HIV Testing: Everything You Need To Know

Many people still have a very outdated and inaccurate understanding of HIV and how it’s transmitted. Terrence Higgins Trust, Britain’s leading HIV and sexual health charity recently did a poll with YouGov which revealed that:

3 in 10 LGBT people would ‘swipe left’ on a dating app to reject someone who has HIV and is on effective treatment. Even though it has been scientifically proven that people with HIV on effective treatment can’t pass it on.

Stats like this reveal that HIV stigma not only still exists, but can prevent people from getting tested.

It’s important for everyone to enjoy good sexual health. This includes getting regular STI and HIV tests. Regular testing is the best way to ensure you know your status.

When to get tested?

You should seek medical advice immediately if you think there’s a chance you could have contracted  HIV. The earlier it’s diagnosed, the earlier you can start treatment. People living with HIV on effective treatment are expected to live as long and healthy life as anybody else.

Testing at least once a year for HIV and STIs is good sexual health practice for those who are sexually active, even if you don’t believe you’ve put yourself at risk of infection. However, dependent on your number of sexual partners, you may want to consider getting tested more regularly.

How to get tested?

The NHS provides HIV testing to anyone free of charge. Many clinics can give you the result on the same day. You can find your local HIV testing services on the NHS website here.

Some HIV tests may need to be repeated 1-3 months after exposure to HIV infection.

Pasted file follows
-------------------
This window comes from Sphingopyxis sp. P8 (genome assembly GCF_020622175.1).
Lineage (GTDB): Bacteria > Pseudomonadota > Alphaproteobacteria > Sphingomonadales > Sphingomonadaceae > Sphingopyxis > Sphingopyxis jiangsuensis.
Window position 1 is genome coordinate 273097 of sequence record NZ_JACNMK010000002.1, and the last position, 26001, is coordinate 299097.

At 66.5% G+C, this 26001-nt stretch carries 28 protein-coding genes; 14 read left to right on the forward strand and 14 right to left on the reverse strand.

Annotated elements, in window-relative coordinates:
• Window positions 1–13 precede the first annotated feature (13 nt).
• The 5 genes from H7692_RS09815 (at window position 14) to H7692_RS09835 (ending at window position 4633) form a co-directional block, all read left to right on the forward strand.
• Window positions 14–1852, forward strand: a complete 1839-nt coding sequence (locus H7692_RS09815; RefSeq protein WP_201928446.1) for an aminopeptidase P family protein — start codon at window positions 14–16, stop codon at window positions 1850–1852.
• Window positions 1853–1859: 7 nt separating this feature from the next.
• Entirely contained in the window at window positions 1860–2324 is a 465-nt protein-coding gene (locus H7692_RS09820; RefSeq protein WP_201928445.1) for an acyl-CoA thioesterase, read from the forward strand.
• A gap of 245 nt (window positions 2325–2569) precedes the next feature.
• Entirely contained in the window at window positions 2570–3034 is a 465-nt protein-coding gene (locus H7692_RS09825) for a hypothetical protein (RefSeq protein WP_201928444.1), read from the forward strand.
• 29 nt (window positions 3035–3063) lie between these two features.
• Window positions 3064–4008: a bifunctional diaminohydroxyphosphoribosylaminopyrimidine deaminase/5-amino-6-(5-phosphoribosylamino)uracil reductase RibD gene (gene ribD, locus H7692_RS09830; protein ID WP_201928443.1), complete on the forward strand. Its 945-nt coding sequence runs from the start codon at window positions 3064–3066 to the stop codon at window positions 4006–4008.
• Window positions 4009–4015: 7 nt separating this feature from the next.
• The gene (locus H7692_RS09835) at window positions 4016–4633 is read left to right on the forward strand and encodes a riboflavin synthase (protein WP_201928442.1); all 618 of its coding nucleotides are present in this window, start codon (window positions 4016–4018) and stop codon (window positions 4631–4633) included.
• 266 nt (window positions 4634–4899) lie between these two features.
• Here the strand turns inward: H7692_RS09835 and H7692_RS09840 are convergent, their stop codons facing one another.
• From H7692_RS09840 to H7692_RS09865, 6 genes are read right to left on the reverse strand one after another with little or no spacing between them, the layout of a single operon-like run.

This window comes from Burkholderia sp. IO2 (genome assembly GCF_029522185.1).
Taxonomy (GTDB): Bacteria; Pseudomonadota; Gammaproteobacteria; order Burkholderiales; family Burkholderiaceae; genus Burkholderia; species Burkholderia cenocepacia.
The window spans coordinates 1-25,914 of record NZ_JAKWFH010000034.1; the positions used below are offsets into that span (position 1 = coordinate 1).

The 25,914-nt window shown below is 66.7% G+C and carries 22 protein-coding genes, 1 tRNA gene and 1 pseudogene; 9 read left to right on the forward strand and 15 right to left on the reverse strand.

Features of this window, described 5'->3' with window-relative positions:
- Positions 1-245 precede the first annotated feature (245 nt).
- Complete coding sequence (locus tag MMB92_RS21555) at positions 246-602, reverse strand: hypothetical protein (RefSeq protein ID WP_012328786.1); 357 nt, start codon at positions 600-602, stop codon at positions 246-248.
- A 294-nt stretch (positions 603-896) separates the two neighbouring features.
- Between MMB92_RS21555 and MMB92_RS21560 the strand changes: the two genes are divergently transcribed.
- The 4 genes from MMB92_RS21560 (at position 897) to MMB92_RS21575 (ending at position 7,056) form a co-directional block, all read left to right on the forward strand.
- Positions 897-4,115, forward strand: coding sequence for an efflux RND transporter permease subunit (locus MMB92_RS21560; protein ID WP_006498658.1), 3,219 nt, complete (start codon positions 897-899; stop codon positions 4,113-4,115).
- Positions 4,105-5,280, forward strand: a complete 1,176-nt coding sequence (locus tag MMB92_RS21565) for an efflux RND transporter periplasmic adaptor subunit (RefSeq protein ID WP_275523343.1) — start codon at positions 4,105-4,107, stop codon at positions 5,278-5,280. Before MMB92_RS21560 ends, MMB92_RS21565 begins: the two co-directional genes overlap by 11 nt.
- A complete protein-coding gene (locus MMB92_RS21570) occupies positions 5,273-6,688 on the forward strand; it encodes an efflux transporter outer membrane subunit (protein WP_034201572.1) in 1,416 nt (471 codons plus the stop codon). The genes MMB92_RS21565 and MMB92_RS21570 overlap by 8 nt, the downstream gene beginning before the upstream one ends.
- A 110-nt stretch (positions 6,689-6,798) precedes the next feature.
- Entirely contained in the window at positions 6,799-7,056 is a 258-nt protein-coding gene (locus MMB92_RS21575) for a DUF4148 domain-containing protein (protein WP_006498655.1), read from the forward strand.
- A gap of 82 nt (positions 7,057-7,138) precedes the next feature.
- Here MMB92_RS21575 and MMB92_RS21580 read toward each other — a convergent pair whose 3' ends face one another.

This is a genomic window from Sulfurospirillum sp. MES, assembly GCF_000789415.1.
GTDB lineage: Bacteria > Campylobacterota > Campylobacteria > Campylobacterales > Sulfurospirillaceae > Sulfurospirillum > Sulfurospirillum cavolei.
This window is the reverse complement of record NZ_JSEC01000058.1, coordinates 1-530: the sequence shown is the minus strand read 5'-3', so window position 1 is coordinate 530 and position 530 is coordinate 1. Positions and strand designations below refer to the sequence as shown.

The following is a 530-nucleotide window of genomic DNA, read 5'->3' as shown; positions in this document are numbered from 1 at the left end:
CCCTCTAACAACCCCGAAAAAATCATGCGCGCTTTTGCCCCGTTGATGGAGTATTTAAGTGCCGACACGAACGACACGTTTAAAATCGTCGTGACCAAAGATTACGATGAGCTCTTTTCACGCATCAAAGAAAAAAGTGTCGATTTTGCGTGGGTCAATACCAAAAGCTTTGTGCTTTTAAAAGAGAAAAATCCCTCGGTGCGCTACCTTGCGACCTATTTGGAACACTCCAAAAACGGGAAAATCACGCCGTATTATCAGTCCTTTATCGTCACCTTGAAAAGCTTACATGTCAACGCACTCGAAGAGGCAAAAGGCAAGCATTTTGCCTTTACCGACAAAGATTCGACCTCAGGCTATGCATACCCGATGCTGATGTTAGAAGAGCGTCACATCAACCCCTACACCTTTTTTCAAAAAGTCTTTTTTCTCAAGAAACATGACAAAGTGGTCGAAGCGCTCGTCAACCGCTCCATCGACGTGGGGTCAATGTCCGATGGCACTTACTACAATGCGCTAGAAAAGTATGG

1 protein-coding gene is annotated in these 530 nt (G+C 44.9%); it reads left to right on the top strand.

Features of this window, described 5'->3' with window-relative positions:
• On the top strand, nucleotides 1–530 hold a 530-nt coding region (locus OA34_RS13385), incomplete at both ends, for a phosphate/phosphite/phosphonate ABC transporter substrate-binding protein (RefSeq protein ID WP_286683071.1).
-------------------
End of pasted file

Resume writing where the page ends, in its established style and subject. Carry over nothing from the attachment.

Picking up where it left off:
Alternatively, you can also choose to do a home HIV test kit which includes two options:

  • Self test kits

Which you take yourself and see the result within a few minutes.

  • Postal test kits

Where you take a sample yourself and send it off to a lab, who will then contact you with your result.

You can pay to order a test online, from companies including BioSure.

If you think you’ve been exposed to HIV, your GP or sexual health professional might suggest you take an anti-HIV medication called post-exposure prophylaxis (PEP) that may stop you becoming infected if taken within 72 hours of being exposed to the virus.

Why it’s important to get tested?

If your test comes back positive, finding out earlier means that you can start HIV treatment that will allow you to continue living a healthy life.

It’s also important to get tested as soon as possible to ensure that you don’t pass the virus on to your sexual partners.

Medical research has proven that people on effective HIV treatment can be expected to live a normal lifespan and can’t pass on the virus to others.

The PARTNER study examined 58,000 instances of sex between an HIV positive person on effective treatment and a partner without HIV, and there were zero cases of HIV transmission. Most people are unaware of this, and many still don’t believe it when it’s explained.

According to Public Health England: One in seven gay and bisexual men living with HIV in the UK were black, Asian, or other minority ethnic (BAME) groups. Currently, men who have sex with men and black African men and women are the groups most at risk.  

To tackle this Terrence Higgins Trust are offering FREE HIV self test kits to both groups.  You can claim your free HIV self test here.

We all have the right to enjoy good sexual health free from stigma, which is why it’s important for everyone, not just those more at risk to get tested regularly.

For support, advice and information check out the Terrence Higgins Trust website or contact their direct helpline on 0808 802 1221.

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